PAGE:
The shoulder is a ball-and-socket joint that allows you to move your arms up, down, forward, backward and in and out. According to the American Academy of Orthopedic Surgeons, this flexibility in movement makes the shoulder prone to dislocations. Subluxations refer to partial dislocations in which the humerus (upper arm bone) is partially misaligned with the glenoid (socket). Complete shoulder dislocations refer to complete misalignment of the humerus from the glenoid. Symptoms of shoulder dislocation include swelling, bruising and weakness. There are specific steps to put a dislocated shoulder back into place.
Wash your hands with soap and water and dry them well.
Swab the person's arm with an alcohol swab and have a medical professional inject 30 mg of Ketorolac. This is a type of pain medication.
Ask the person to relax and let his muscles remain loose. Inform him that you will perform maneuvers on his shoulder and let the him know you will stop if there is any pain.
Bend the affected side's elbow to 90 degrees. Grip the the elbow with both hands and apply a traction away from the individual.
Take one hand off the elbow and place it on the forearm. Slowly externally rotate the elbow and stop if the individual feels pain. Continue to maintain traction on the elbow with your other hand. Allow the patient to relax and repeat step 4.
Listen for a popping sound and feel the shoulder. You will feel the ball of the humerus back in its socket (glenoid). If this method does not work, you can try manipulating the shoulder blade using the scapular manipulation technique.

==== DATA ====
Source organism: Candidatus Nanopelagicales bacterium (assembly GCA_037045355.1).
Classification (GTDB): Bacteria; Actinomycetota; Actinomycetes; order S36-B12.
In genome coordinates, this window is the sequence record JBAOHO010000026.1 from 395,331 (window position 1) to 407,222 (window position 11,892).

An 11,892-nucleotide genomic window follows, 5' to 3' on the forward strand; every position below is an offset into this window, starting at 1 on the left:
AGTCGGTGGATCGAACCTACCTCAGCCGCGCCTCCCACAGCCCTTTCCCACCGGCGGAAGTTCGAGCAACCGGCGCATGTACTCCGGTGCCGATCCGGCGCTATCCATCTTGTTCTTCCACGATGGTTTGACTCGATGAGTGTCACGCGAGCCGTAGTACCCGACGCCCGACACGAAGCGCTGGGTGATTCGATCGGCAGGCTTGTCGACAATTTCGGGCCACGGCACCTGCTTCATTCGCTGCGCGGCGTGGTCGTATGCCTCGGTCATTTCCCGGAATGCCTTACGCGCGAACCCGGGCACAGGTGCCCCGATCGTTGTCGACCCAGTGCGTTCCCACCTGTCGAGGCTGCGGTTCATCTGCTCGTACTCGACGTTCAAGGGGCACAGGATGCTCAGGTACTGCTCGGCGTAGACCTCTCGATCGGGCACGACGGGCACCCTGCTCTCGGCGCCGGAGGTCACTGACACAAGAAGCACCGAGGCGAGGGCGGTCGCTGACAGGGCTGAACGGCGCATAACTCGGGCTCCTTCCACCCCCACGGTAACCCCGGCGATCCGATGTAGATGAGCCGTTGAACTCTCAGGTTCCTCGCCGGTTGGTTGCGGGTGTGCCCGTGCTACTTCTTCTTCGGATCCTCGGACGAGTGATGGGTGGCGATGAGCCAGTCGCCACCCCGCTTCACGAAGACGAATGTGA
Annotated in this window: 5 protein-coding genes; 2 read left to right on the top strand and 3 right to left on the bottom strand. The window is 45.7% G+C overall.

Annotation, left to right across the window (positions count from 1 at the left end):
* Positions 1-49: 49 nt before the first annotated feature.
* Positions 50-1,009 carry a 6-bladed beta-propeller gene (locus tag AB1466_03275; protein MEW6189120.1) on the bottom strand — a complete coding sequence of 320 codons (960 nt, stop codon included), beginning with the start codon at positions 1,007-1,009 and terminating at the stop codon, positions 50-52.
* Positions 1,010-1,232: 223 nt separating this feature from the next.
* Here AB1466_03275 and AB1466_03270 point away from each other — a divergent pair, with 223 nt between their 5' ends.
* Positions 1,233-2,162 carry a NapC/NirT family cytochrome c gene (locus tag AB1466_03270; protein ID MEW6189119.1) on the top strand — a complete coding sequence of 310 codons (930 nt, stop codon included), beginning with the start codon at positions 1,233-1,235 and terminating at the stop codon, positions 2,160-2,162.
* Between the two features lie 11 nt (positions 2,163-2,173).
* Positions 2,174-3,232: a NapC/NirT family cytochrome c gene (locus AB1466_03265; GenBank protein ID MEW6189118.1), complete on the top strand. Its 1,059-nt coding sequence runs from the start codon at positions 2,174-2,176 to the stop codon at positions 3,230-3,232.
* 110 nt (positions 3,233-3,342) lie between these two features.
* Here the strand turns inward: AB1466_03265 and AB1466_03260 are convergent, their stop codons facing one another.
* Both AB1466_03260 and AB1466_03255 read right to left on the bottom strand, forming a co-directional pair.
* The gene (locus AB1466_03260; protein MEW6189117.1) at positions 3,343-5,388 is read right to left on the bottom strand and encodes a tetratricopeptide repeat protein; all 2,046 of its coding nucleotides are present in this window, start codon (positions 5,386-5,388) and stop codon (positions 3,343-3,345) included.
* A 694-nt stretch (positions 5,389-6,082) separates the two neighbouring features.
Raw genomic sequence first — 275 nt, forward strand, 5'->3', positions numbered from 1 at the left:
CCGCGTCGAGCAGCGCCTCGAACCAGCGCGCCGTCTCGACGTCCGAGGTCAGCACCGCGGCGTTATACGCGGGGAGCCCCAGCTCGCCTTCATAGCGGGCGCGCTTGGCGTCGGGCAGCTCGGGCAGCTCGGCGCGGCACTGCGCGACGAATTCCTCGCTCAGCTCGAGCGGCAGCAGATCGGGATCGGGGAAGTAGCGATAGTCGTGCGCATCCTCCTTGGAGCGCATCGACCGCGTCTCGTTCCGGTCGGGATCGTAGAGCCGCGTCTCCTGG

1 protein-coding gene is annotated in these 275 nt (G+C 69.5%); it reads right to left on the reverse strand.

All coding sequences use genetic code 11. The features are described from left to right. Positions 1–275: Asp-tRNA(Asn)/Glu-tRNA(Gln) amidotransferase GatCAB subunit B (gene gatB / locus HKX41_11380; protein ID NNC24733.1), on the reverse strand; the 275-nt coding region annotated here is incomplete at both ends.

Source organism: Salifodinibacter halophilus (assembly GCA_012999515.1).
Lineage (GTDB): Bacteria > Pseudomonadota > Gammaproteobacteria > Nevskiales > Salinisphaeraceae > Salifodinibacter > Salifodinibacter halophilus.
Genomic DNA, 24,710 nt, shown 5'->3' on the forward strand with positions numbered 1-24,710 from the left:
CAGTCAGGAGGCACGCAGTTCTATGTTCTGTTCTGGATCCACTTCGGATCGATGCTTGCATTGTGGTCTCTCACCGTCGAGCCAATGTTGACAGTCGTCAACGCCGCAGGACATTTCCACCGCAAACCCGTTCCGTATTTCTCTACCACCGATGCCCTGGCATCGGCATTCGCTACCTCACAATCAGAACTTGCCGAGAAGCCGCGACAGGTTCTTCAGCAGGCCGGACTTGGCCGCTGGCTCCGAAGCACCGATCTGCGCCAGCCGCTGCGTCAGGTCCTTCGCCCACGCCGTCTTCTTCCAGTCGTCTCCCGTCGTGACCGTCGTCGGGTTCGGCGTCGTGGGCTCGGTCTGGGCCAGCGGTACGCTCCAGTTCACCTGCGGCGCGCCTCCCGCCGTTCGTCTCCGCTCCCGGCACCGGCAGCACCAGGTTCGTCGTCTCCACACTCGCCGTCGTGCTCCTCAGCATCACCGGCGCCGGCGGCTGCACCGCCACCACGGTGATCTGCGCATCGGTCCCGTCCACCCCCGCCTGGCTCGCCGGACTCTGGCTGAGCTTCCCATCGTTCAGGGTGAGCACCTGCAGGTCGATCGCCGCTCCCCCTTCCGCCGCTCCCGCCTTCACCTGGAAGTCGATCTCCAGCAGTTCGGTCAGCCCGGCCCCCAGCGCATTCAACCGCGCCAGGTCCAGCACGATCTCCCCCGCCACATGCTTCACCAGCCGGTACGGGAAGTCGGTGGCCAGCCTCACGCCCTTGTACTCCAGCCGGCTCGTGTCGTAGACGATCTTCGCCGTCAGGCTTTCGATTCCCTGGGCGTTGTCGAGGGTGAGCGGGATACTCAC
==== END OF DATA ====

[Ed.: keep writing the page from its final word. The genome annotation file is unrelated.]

Have the person sit up and place the patient's uninjured shoulder against the wall. This will serve to stabilize the patient's body when you maneuver his injured shoulder.
Ask a helper to stand in front of the patient and lift the patient's wrist on the affected side until the arm is horizontal to the floor.
Ask your helper to place the individual's other hand (from the unaffected side) palm-down on the collar bone of the affected side. Have the assistant continue to hold the affected side's arm horizontally and have the helper firmly pull the individual's arm toward her. This serves as a counterbalance.
Place your thumb on the individual's shoulder blade on the affected side. Make sure your thumb is directed over the lowest tip of the shoulder blade and apply firm pressure moving the lower part of the shoulder blade toward the middle of the his back.
Place your other hand on the top portion of the affected shoulder blade and apply pressure for stabilization. Make sure your helper continues to pull the individual's arm toward her.
You should hear a popping sound or see the humerus move back into the glenoid. Once this happens, place the arm in a sling and go to your doctor.